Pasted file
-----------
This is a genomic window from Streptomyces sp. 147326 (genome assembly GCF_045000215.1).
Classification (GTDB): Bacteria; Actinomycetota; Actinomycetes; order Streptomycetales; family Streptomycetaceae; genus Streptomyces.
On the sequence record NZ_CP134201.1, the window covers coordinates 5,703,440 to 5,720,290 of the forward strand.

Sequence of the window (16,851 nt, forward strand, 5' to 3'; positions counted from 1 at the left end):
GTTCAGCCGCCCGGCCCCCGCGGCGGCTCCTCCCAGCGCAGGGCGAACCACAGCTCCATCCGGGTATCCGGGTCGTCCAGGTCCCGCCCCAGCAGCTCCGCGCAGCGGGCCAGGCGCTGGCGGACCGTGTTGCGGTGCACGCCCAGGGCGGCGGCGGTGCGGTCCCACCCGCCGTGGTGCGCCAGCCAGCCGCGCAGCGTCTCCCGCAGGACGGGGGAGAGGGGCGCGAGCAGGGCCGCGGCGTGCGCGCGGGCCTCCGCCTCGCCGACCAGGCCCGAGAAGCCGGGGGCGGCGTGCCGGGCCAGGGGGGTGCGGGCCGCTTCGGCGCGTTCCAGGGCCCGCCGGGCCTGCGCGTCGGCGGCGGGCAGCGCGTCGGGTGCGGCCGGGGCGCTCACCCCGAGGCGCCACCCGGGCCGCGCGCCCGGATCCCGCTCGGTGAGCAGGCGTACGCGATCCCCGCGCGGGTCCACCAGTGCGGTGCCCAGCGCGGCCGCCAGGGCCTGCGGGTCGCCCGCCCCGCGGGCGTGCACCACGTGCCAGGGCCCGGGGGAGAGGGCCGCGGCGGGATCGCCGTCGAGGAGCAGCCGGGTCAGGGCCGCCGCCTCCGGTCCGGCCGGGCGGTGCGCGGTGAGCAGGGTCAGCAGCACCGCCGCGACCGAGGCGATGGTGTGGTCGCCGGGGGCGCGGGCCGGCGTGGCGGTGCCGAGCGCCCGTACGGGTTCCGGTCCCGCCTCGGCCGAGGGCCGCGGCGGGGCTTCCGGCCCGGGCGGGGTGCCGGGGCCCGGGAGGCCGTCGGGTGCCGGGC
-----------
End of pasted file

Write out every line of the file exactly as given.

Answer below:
This is a genomic window from Streptomyces sp. 147326 (genome assembly GCF_045000215.1).
Classification (GTDB): Bacteria; Actinomycetota; Actinomycetes; order Streptomycetales; family Streptomycetaceae; genus Streptomyces.
On the sequence record NZ_CP134201.1, the window covers coordinates 5,703,440 to 5,720,290 of the forward strand.

Sequence of the window (16,851 nt, forward strand, 5' to 3'; positions counted from 1 at the left end):
GTTCAGCCGCCCGGCCCCCGCGGCGGCTCCTCCCAGCGCAGGGCGAACCACAGCTCCATCCGGGTATCCGGGTCGTCCAGGTCCCGCCCCAGCAGCTCCGCGCAGCGGGCCAGGCGCTGGCGGACCGTGTTGCGGTGCACGCCCAGGGCGGCGGCGGTGCGGTCCCACCCGCCGTGGTGCGCCAGCCAGCCGCGCAGCGTCTCCCGCAGGACGGGGGAGAGGGGCGCGAGCAGGGCCGCGGCGTGCGCGCGGGCCTCCGCCTCGCCGACCAGGCCCGAGAAGCCGGGGGCGGCGTGCCGGGCCAGGGGGGTGCGGGCCGCTTCGGCGCGTTCCAGGGCCCGCCGGGCCTGCGCGTCGGCGGCGGGCAGCGCGTCGGGTGCGGCCGGGGCGCTCACCCCGAGGCGCCACCCGGGCCGCGCGCCCGGATCCCGCTCGGTGAGCAGGCGTACGCGATCCCCGCGCGGGTCCACCAGTGCGGTGCCCAGCGCGGCCGCCAGGGCCTGCGGGTCGCCCGCCCCGCGGGCGTGCACCACGTGCCAGGGCCCGGGGGAGAGGGCCGCGGCGGGATCGCCGTCGAGGAGCAGCCGGGTCAGGGCCGCCGCCTCCGGTCCGGCCGGGCGGTGCGCGGTGAGCAGGGTCAGCAGCACCGCCGCGACCGAGGCGATGGTGTGGTCGCCGGGGGCGCGGGCCGGCGTGGCGGTGCCGAGCGCCCGTACGGGTTCCGGTCCCGCCTCGGCCGAGGGCCGCGGCGGGGCTTCCGGCCCGGGCGGGGTGCCGGGGCCCGGGAGGCCGTCGGGTGCCGGGC